Artist Aliki Braine was recommended to me by my tutor at my last 1-1 meeting.
While I think we could all agree that Braines work is visually facinating. What I found really engaging was the reference to the fragility of the blossoms. The simple idea that this celebrated time of year is caught in it’s beauty, and in it’s ending. The blossoms are isolated in their glory on a black support, suspended, captured. The artworks then shift to the ground, a last flowering is celebrated before the images turn to black and white, and the ultimate end of a season.
Braines work has been described as ‘Concrete photography’, this is an interesting analogy. Referring to her work as concrete gives the suggestion that it has a permanence as an object. I think this is because she using the physical image as part of the work, rather than the medium in which the image has been made. This is an unusual thing to be said of a photograph, as we know that photographic images degrade over time. We also know that photographic fashions change. We can see this when we look at older cameras and images, from deckled edges to panoramic and polaroid cameras. As technology makes advances, photography shifts.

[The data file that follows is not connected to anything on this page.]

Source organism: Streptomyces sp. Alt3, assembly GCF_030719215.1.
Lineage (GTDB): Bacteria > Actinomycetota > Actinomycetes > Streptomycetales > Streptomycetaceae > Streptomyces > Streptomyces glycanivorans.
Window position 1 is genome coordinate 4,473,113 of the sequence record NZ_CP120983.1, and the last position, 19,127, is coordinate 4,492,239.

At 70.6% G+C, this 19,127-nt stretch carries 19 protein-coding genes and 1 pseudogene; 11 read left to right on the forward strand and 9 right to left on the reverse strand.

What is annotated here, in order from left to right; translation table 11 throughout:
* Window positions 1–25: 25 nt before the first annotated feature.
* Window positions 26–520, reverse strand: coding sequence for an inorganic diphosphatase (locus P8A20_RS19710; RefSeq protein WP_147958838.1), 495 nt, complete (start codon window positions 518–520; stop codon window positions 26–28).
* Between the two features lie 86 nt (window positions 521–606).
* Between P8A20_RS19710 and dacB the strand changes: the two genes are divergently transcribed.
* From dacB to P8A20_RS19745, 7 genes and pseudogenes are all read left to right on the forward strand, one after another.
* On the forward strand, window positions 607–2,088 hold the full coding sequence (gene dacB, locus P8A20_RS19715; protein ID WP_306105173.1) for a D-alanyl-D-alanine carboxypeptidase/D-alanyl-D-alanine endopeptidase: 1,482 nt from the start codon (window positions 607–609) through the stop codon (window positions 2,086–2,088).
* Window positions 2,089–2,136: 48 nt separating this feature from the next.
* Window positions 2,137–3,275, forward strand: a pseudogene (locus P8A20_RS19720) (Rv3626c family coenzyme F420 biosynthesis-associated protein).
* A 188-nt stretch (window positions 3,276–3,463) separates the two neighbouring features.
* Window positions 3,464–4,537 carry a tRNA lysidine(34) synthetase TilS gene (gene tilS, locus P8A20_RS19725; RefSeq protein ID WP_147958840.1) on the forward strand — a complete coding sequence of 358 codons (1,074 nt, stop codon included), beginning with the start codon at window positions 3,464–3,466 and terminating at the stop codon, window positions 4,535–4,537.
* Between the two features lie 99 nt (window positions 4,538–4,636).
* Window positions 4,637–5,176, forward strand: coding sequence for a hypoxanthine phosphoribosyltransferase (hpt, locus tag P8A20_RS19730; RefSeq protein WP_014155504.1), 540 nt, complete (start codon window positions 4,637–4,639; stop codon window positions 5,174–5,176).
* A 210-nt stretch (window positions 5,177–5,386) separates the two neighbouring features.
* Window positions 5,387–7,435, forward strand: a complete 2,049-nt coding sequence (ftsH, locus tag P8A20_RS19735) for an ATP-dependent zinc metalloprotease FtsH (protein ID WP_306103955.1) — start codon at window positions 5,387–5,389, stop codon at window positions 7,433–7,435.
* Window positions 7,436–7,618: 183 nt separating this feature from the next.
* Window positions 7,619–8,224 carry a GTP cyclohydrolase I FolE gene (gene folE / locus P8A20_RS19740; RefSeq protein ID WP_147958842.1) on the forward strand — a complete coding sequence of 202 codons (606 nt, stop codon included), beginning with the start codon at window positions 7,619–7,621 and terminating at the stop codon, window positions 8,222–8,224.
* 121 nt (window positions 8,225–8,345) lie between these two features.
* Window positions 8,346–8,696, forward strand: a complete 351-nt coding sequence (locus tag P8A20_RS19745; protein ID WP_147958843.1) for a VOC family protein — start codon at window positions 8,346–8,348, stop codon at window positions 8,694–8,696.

This work was made in response to Briane’s images of blossoms. We are both engaged with visual changes, Aliki with seasonal change that she witnessed on her travels, and myself with any architectural changes I see on my arrival in a new country. Both of these approaches involve memory.
Braines work is inspiring, her hands on approach definately resonates with me. The cut and rotating series is very interesting. This series of work reminds me of travelling from country to country. I would like to explore this way of working. Creating a place where memories can merge together.
‘Home’. 2021. [online]. Available at: https://www.alikibraine.com/ [accessed 12 Apr 2021].
‘Aliki Braine : Contemporary British Photographer – Singulart’. 2021. [online]. Available at: https://www.singulart.com/en/artist/aliki-braine-91?v=1 [accessed 12 Apr 2021].